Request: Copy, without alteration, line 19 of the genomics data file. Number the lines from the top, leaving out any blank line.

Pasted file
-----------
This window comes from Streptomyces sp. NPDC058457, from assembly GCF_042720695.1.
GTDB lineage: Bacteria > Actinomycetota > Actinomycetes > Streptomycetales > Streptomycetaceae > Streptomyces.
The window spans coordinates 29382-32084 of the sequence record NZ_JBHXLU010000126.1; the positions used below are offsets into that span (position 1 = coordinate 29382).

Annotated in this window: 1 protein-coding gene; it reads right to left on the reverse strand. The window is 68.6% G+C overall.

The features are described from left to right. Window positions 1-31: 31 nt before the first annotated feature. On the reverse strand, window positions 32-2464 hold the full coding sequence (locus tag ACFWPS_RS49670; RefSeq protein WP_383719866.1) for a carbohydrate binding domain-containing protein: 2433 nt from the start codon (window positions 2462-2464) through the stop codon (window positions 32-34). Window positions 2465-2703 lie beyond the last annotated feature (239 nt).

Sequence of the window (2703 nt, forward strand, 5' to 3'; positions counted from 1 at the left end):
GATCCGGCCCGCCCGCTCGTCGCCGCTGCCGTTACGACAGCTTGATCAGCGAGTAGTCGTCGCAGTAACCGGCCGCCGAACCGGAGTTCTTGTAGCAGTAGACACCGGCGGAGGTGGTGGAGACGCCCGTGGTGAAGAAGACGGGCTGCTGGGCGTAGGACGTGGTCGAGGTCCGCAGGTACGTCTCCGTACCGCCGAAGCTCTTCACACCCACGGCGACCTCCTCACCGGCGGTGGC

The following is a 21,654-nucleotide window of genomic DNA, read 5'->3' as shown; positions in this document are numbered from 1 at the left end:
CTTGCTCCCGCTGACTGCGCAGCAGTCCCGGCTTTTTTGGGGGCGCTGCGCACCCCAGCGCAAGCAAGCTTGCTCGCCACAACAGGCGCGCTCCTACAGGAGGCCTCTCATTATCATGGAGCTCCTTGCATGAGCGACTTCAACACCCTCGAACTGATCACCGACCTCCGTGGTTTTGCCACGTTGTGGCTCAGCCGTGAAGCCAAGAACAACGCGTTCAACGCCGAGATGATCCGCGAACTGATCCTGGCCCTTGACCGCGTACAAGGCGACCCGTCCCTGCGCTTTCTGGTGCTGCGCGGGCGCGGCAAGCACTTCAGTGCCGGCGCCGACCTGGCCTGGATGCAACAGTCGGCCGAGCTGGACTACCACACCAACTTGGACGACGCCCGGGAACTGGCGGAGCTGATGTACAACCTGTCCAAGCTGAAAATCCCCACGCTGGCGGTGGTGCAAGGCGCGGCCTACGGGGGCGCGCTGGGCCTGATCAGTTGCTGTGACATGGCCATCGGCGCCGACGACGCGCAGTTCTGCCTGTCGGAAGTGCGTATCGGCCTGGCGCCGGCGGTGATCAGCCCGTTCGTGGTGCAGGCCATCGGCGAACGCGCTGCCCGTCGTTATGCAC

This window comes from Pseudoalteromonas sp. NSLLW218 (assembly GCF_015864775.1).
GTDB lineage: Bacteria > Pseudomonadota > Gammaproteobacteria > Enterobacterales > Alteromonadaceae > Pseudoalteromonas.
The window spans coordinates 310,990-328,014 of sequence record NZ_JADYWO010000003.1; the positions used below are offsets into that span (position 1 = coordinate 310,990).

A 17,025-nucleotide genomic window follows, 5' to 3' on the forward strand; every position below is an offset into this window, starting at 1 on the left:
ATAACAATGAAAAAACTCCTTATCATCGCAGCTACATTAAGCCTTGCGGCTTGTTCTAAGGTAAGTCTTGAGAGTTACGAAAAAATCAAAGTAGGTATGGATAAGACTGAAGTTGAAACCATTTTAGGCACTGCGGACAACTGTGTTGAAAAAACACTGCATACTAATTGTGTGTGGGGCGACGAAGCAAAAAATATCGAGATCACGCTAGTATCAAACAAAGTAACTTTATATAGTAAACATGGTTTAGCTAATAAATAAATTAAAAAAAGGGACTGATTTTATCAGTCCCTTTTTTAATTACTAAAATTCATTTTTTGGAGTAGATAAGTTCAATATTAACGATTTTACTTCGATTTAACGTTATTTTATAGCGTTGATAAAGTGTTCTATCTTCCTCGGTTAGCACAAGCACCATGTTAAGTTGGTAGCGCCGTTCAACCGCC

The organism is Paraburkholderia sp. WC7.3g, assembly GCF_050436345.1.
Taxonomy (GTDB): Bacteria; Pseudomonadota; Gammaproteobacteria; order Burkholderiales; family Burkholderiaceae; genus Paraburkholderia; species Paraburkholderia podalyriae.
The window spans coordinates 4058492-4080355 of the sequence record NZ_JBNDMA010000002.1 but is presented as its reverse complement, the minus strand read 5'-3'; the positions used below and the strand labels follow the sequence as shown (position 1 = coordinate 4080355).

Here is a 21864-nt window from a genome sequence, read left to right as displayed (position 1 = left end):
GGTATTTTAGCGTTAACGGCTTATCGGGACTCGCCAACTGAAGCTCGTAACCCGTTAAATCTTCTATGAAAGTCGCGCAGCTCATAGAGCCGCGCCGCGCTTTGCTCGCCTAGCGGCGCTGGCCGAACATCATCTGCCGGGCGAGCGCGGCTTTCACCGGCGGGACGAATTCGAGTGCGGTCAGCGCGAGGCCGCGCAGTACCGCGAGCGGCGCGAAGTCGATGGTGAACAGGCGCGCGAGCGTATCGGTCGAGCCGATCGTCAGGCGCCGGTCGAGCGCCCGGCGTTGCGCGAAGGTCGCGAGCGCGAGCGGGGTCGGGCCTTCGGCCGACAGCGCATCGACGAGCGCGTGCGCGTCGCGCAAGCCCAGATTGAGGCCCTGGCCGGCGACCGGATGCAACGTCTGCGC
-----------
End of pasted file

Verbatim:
GGTATTTTAGCGTTAACGGCTTATCGGGACTCGCCAACTGAAGCTCGTAACCCGTTAAATCTTCTATGAAAGTCGCGCAGCTCATAGAGCCGCGCCGCGCTTTGCTCGCCTAGCGGCGCTGGCCGAACATCATCTGCCGGGCGAGCGCGGCTTTCACCGGCGGGACGAATTCGAGTGCGGTCAGCGCGAGGCCGCGCAGTACCGCGAGCGGCGCGAAGTCGATGGTGAACAGGCGCGCGAGCGTATCGGTCGAGCCGATCGTCAGGCGCCGGTCGAGCGCCCGGCGTTGCGCGAAGGTCGCGAGCGCGAGCGGGGTCGGGCCTTCGGCCGACAGCGCATCGACGAGCGCGTGCGCGTCGCGCAAGCCCAGATTGAGGCCCTGGCCGGCGACCGGATGCAACGTCTGCGC